It is a question that just about every Tolkien fan asked, and sadly the answer is not very comforting.
For those of us unfamiliar with The Silmarillion, here’s a quick recap:
The Silmarillion is a book that J.R.R.Tolkien never fully completed, and started with even before The Lord of the Rings. Christopher Tolkien took upon himself a very big task after his father’s death. After becoming the guardian of the copyright of his fathers work, he started working through the 70 boxes of archive material left by his father, each box filled with thousands of unpublished pages. Together with the acclaimed fantasy author Guy Gavriel Kay, Christopher collated, edited and expanded the undated and unnumbered pages, producing The Silmarillion in 1977.
If The Lord of the Rings is 3 movies, The Silmarillion can easily be made into 9 movies. It contains some of the greatest elves, humans and villains. Villains that would make Sauron run away in fear. It has some of the most epic Battles and valiant tales of heroism and love unlike the world has ever seen. Imagine an army of Balrogs!
The compilation of the Silmarillion was just the beginning of one of the most impressive literary achievements in history. Unfinished Tales of Númenor and Middle-earth, a collection of stories and essays that were never completed by his father, was also edited and published in 1980. Then, for eighteen years, and with absolute dedication to preserving his father’s legacy, Christopher Tolkien worked on editing the remaining unfinished material, gradually releasing a massive twelve volumes of The History of Middle Earth. In 2007 he released the completed version of The Children of Hurin, which was originally conceived by his father in the late 1910s and had in parts been published before – in The Silmarillion, Unfinished Tales, The Book of Lost Tales and The Lays of Beleriand.
So, Will Peter Jackson Direct The Silmarillion After The Hobbit?
The reality, however, is that The Silmarillion will most probably remain unfilmed. As Peter Jackson explained recently at a press conference at Comic-Con International:
“J.R.R. Tolkien sold the film rights to The Hobbit and The Lord of the Rings in the 1960s. The Silmarillion wasn’t written yet. It wasn’t even written in his lifetime. It was written by him and, partly, his son finished it after his death and published it after the professor had died. So, the film rights are with them, and the estate doesn’t have any interest in discussing film rights with anybody. So that’s the situation there. They’re not as untangled as The Lord of the Rings and The Hobbit.”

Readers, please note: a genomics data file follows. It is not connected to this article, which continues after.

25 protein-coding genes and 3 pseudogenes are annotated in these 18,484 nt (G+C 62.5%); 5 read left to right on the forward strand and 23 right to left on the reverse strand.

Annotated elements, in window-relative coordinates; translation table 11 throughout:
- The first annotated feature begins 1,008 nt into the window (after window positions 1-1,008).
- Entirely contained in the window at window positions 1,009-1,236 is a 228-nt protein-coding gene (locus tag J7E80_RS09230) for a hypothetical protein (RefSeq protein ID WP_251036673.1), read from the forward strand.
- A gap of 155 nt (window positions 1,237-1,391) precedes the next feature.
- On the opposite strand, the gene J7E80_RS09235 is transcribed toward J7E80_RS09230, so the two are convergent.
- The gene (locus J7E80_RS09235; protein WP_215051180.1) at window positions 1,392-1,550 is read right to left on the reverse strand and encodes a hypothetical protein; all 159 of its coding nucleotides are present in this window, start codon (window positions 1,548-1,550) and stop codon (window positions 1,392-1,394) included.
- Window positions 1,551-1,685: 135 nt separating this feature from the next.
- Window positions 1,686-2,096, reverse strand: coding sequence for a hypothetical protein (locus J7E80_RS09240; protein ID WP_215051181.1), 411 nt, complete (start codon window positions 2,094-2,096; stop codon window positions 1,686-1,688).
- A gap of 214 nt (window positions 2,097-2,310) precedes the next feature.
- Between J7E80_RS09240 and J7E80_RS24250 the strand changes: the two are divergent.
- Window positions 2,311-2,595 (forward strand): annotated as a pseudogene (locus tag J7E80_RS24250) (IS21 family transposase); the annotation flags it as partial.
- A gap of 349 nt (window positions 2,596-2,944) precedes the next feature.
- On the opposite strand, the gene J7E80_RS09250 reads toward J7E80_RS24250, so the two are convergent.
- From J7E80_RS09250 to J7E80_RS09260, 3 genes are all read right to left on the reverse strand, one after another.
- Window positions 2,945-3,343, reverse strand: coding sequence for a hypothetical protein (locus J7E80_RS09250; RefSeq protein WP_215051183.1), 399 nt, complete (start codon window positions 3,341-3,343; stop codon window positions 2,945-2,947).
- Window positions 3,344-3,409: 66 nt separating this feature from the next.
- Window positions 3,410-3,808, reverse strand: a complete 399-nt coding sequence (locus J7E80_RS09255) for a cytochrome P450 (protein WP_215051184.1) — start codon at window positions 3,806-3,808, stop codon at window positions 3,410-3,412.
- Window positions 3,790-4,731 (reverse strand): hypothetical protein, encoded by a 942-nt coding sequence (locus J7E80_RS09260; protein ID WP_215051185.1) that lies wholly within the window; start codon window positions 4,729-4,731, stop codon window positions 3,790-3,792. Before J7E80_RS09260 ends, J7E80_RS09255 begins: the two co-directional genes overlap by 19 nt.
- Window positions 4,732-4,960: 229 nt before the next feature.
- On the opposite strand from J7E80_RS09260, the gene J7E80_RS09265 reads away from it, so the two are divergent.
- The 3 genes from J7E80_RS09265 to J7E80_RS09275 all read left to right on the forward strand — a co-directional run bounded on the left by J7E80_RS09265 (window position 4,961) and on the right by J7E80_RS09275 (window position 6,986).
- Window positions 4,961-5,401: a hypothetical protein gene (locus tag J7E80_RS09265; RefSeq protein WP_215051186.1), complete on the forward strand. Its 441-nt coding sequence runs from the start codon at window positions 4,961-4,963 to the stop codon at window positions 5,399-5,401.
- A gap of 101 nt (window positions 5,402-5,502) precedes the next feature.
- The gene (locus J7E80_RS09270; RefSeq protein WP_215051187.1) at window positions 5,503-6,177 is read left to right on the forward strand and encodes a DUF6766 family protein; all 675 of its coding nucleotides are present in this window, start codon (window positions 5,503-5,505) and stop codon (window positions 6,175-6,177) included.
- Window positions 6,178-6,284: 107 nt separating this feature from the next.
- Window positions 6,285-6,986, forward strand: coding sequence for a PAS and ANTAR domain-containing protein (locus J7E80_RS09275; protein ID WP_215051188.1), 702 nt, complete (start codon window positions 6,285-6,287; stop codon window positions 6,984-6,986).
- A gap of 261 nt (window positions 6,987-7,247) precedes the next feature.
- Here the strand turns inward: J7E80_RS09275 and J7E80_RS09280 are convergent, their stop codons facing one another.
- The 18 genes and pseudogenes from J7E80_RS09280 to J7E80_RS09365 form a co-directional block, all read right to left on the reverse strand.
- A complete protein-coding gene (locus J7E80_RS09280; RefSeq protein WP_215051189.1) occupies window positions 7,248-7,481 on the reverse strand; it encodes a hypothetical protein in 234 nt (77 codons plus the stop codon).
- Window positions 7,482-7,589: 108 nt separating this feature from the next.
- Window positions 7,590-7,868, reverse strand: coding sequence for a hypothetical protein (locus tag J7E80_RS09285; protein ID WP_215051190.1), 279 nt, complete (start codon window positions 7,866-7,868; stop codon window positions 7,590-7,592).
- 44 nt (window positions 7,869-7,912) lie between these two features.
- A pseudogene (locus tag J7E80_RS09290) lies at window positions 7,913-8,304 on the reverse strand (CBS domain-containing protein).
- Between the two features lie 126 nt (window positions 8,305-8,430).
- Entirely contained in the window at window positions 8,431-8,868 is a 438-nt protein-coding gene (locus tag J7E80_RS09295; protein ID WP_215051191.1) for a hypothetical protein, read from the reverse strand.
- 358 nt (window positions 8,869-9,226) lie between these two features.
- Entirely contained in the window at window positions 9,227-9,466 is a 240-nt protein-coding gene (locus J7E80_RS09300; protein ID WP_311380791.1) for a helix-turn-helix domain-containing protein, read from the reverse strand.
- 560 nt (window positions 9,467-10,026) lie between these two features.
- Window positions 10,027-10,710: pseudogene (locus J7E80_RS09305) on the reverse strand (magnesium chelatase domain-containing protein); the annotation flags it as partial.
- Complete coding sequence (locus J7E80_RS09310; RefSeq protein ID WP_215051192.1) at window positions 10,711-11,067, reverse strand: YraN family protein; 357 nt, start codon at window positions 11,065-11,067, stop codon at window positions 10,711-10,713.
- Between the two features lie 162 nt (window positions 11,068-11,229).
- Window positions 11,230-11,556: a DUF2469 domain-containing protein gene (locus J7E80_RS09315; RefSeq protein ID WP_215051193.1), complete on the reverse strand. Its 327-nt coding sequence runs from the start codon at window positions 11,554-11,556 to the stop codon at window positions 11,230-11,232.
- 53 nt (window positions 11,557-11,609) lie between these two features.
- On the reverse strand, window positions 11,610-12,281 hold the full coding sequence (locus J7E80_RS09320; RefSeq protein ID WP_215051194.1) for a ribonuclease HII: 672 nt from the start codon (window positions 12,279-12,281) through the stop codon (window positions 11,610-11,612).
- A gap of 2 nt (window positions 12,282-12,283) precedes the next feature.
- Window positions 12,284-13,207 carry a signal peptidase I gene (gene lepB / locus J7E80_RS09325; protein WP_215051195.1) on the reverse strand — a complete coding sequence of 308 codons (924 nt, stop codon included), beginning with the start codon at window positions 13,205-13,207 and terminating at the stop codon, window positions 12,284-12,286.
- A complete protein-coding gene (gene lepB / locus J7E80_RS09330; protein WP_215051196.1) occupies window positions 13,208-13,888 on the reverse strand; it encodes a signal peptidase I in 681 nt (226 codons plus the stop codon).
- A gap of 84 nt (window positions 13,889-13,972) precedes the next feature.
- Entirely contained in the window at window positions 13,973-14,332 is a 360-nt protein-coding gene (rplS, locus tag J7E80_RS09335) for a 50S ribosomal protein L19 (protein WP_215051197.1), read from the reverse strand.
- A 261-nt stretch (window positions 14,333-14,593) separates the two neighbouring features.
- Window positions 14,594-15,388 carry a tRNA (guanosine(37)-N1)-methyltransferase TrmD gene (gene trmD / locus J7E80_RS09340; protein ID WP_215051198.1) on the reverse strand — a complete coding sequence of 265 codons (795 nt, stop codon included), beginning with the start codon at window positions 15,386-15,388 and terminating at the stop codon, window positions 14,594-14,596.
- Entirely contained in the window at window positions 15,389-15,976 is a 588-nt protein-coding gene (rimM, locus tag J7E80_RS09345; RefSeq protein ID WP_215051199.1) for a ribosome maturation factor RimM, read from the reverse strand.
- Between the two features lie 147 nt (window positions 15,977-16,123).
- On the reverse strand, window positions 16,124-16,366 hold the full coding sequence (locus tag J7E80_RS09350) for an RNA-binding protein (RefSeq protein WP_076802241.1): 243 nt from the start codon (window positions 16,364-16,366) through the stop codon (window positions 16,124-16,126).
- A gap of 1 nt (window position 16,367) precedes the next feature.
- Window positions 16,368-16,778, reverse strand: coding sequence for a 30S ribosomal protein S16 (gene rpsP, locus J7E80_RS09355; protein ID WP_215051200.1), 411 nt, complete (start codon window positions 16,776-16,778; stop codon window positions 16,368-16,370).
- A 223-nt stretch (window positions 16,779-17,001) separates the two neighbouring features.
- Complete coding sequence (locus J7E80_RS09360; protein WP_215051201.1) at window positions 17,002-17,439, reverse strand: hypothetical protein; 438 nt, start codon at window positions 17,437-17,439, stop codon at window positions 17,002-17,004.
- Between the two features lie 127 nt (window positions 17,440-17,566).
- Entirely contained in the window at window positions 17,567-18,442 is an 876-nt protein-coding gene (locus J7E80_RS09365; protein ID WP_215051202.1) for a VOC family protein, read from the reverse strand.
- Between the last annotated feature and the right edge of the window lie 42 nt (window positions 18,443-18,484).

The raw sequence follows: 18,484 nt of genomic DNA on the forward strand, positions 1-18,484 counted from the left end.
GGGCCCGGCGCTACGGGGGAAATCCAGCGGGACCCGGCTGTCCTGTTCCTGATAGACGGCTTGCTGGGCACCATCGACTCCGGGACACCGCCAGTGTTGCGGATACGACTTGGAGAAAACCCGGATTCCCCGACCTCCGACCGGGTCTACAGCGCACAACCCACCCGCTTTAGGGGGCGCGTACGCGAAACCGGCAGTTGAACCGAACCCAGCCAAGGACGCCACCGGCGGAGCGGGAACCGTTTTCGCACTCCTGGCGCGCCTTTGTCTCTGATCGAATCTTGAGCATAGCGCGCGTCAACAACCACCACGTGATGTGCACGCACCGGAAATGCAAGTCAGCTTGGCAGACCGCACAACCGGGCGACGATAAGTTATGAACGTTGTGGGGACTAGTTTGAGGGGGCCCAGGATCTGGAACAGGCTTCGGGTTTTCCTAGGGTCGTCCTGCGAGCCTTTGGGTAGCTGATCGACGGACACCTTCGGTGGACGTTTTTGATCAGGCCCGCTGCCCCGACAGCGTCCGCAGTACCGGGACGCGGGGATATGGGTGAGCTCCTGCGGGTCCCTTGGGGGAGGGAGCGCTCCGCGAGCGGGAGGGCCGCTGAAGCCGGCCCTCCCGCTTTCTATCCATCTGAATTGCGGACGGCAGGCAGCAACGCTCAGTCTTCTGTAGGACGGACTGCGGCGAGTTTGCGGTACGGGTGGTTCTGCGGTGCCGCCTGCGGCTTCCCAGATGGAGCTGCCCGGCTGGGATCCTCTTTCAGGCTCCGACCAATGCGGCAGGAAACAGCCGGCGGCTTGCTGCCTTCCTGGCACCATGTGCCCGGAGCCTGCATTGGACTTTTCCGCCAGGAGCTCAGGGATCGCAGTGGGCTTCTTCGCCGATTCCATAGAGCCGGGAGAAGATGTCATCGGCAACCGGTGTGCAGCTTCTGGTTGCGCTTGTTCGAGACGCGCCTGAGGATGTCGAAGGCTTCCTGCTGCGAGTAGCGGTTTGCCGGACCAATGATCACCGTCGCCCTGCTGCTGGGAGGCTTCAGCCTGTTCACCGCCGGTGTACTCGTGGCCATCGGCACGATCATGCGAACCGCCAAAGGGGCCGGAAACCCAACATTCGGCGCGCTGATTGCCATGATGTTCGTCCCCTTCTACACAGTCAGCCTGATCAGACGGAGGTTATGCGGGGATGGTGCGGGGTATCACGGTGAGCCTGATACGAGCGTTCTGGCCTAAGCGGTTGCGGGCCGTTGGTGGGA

Of course we all know that Tolkien began working on the stories that would become The Silmarillion in 1914, long before selling the movie rights of The Hobbit and The Lord of the Rings, and wrote and rewrote many of the tales for the rest of his life.
It took a very long time for Christopher Tolkien to finally give us his opinion – which he did in an interview with LeMonde, one of his first in forty years. It is clear that the appalling treatment both the family and Tolkien’s publisher’s have been subjected to over the last decade by the film studios has finally taken its toll. Having carefully avoided the press and never before released an official opinion about Peter Jackson’s The Lord of the Rings film trilogy, Christopher finally burst out:
“They eviscerated the book by making it an action movie for young people aged 15 to 25. And it seems that The Hobbit will be the same kind of film.”
There you have it. This pretty much settles it for me, we will NEVER see the Silmarillion as a movie adaptation. Perhaps Professor Tom Shippey gave us the best summary of the situation in the essay on Peter Jackson films that was added to the third edition of The Road to Middle-Earth. Shippey observes that Jackson “is quicker than Tolkien was to identify evil without qualification, and as a purely outside force… there is the kernel here of a serious challenge to Tolkien’s view of the world, with its insistence on the fallen nature even of the best, and its conviction that while victories are always worthwhile, they are also always temporary. And this could, at last, be a problem not created by any failure to perceive ‘the core of the original’ but a grave and genuine difference between the two different media and their ‘respective cannons of narrative art’.”